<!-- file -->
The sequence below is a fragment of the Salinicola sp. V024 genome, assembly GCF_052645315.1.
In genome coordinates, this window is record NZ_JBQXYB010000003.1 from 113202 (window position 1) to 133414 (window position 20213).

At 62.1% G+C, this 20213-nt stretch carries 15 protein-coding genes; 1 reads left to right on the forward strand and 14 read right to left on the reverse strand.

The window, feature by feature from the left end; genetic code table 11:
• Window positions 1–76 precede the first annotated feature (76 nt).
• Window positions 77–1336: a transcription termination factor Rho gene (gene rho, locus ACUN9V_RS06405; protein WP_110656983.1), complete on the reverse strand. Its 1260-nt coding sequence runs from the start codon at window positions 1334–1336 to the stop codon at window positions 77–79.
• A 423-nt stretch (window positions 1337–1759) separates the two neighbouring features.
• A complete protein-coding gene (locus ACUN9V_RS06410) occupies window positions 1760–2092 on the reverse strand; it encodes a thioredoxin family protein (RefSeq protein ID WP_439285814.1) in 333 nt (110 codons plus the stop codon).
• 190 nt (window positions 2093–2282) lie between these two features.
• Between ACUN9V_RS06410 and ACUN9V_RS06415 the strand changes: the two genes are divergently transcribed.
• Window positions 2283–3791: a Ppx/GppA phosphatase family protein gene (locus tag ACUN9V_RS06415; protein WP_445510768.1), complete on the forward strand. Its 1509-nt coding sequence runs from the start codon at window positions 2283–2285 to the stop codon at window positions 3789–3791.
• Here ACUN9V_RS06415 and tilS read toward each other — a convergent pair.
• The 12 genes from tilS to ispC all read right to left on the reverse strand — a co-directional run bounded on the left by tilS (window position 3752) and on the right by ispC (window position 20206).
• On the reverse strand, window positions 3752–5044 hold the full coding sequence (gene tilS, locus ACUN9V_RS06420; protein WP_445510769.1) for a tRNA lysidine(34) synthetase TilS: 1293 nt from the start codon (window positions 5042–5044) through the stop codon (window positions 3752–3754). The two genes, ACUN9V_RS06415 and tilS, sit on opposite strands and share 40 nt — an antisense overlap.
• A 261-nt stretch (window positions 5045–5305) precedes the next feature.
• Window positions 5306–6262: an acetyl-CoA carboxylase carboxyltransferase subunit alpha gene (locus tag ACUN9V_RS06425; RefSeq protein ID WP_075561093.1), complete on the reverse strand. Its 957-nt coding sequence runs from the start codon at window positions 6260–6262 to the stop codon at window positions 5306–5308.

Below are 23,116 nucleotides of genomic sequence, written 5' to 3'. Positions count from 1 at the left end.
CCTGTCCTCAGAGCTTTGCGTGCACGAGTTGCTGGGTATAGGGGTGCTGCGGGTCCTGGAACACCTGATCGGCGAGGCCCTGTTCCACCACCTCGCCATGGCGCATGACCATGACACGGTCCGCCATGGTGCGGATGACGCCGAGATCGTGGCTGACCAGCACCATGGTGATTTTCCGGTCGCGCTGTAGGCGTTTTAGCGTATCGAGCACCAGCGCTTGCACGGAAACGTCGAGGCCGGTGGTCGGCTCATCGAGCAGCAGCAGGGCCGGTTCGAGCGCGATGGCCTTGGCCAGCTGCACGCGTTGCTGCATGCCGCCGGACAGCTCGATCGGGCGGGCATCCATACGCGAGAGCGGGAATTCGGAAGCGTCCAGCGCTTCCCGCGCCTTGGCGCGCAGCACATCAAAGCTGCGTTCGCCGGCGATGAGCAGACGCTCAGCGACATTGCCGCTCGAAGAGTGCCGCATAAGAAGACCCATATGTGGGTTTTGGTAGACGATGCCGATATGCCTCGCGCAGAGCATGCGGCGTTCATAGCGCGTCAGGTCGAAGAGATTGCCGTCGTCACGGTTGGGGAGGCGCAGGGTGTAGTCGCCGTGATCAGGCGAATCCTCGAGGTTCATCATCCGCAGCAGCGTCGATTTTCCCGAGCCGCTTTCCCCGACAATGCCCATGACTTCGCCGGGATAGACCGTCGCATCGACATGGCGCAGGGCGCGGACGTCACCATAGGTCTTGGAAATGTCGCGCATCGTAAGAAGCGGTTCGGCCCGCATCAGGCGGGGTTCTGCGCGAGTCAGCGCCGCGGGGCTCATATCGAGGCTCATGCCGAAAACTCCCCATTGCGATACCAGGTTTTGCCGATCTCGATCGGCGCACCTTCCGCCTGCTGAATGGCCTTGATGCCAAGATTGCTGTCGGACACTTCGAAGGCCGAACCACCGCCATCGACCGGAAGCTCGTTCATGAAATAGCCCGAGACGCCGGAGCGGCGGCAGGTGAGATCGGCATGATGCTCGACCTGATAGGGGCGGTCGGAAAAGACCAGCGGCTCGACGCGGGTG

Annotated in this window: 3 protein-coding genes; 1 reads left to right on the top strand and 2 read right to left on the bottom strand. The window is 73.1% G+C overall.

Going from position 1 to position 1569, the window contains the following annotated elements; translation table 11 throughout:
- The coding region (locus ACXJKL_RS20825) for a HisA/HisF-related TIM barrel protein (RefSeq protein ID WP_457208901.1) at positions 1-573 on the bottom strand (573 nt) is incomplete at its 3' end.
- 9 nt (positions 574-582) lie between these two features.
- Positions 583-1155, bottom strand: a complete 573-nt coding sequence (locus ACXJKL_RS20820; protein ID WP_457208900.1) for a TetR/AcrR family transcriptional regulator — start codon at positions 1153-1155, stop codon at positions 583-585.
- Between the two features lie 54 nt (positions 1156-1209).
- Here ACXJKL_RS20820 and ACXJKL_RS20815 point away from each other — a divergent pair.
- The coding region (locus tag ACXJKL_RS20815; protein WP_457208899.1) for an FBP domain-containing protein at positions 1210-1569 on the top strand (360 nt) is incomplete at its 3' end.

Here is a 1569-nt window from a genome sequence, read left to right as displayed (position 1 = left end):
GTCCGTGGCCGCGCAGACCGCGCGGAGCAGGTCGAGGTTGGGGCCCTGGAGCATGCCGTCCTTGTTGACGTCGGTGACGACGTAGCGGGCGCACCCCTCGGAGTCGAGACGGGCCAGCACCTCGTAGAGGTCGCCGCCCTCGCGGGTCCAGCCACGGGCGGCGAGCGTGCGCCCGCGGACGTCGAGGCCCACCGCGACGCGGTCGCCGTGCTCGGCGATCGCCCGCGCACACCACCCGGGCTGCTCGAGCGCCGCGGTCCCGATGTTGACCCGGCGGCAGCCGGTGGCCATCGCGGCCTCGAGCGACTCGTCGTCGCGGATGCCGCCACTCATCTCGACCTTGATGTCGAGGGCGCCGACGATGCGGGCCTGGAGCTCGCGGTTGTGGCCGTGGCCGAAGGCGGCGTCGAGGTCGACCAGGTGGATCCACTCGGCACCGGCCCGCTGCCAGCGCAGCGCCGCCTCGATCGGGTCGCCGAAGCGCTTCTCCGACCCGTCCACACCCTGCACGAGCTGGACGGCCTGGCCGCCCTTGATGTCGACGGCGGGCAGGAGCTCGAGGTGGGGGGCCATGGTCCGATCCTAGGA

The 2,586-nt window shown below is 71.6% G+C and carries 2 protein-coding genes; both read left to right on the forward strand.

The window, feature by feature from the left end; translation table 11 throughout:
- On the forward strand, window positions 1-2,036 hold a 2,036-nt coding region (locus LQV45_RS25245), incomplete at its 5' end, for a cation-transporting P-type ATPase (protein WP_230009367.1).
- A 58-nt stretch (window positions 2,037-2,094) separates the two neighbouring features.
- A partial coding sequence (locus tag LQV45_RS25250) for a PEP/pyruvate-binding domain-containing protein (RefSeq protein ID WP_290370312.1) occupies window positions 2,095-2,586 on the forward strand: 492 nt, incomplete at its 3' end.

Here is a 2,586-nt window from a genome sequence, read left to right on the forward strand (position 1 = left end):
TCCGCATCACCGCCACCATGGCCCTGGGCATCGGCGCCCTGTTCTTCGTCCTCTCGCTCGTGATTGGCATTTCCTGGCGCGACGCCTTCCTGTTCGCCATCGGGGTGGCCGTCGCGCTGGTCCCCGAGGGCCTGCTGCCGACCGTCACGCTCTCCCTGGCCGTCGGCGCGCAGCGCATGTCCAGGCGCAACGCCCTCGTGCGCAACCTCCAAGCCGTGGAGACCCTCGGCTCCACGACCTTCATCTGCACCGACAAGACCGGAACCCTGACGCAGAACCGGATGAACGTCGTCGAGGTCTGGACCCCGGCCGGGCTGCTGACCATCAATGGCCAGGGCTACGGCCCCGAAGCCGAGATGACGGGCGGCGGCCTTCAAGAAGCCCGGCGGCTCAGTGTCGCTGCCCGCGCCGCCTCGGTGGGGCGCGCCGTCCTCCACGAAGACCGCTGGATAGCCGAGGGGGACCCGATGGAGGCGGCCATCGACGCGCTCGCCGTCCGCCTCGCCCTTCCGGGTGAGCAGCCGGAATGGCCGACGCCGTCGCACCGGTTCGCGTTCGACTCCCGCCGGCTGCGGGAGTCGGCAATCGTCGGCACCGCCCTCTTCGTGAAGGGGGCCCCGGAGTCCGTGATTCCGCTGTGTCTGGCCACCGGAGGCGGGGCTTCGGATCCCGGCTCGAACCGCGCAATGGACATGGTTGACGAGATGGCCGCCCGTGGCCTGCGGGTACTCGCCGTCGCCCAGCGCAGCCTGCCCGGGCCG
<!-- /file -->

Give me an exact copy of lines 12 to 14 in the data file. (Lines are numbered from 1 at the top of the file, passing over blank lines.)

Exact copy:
• Here ACUN9V_RS06415 and tilS read toward each other — a convergent pair.
• The 12 genes from tilS to ispC all read right to left on the reverse strand — a co-directional run bounded on the left by tilS (window position 3752) and on the right by ispC (window position 20206).
• On the reverse strand, window positions 3752–5044 hold the full coding sequence (gene tilS, locus ACUN9V_RS06420; protein WP_445510769.1) for a tRNA lysidine(34) synthetase TilS: 1293 nt from the start codon (window positions 5042–5044) through the stop codon (window positions 3752–3754). The two genes, ACUN9V_RS06415 and tilS, sit on opposite strands and share 40 nt — an antisense overlap.